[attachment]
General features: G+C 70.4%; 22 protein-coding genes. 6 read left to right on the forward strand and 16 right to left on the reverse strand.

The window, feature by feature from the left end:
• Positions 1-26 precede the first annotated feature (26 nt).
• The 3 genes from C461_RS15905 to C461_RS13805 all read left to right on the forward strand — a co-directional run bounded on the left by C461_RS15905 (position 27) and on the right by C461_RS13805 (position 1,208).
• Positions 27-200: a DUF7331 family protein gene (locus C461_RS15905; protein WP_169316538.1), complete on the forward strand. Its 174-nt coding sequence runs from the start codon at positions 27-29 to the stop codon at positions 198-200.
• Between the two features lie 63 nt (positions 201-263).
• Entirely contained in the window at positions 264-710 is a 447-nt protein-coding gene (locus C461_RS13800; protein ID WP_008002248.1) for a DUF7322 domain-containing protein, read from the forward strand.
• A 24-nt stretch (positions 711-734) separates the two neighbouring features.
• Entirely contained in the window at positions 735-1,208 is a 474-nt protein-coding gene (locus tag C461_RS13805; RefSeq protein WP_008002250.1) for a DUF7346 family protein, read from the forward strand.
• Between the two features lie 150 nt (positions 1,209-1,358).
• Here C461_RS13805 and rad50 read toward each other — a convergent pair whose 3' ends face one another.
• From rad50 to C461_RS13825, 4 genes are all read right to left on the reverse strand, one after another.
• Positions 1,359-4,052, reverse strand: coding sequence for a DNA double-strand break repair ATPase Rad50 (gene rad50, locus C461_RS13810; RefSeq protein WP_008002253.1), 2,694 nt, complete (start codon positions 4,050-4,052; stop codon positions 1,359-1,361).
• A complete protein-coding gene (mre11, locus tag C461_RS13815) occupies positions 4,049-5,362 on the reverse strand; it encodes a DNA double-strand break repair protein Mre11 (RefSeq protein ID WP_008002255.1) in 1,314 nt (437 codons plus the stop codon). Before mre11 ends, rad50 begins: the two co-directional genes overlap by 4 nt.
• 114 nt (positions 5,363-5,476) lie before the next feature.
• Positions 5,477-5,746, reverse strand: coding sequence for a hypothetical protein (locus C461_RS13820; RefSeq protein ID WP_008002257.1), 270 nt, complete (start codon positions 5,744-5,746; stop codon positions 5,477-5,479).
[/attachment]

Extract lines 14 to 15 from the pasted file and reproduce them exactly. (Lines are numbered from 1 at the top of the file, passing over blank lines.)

• A complete protein-coding gene (mre11, locus tag C461_RS13815) occupies positions 4,049-5,362 on the reverse strand; it encodes a DNA double-strand break repair protein Mre11 (RefSeq protein ID WP_008002255.1) in 1,314 nt (437 codons plus the stop codon). Before mre11 ends, rad50 begins: the two co-directional genes overlap by 4 nt.
• 114 nt (positions 5,363-5,476) lie before the next feature.